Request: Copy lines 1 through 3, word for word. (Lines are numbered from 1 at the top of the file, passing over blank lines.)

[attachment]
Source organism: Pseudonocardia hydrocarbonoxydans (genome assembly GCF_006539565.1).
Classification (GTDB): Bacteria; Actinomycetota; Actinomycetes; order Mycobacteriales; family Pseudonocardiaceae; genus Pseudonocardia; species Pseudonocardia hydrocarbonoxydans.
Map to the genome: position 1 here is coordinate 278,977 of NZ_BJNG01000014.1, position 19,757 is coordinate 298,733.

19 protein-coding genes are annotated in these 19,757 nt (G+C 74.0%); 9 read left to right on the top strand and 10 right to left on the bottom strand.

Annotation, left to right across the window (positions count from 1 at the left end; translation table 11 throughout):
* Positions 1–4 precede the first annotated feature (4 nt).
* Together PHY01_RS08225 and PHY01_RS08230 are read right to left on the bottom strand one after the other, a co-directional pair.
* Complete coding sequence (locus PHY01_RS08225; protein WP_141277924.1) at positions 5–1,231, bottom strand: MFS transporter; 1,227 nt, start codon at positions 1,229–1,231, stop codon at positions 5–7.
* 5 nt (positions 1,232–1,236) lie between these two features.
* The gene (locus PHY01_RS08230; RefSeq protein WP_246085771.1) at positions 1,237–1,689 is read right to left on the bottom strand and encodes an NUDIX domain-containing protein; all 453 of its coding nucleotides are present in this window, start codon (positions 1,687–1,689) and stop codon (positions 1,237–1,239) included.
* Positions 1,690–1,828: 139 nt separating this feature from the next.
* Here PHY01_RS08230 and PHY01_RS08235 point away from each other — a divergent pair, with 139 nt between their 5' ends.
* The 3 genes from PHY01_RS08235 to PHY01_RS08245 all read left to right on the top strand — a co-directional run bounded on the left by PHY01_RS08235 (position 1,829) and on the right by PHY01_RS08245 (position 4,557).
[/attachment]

Source organism: Pseudonocardia hydrocarbonoxydans (genome assembly GCF_006539565.1).
Classification (GTDB): Bacteria; Actinomycetota; Actinomycetes; order Mycobacteriales; family Pseudonocardiaceae; genus Pseudonocardia; species Pseudonocardia hydrocarbonoxydans.
Map to the genome: position 1 here is coordinate 278,977 of NZ_BJNG01000014.1, position 19,757 is coordinate 298,733.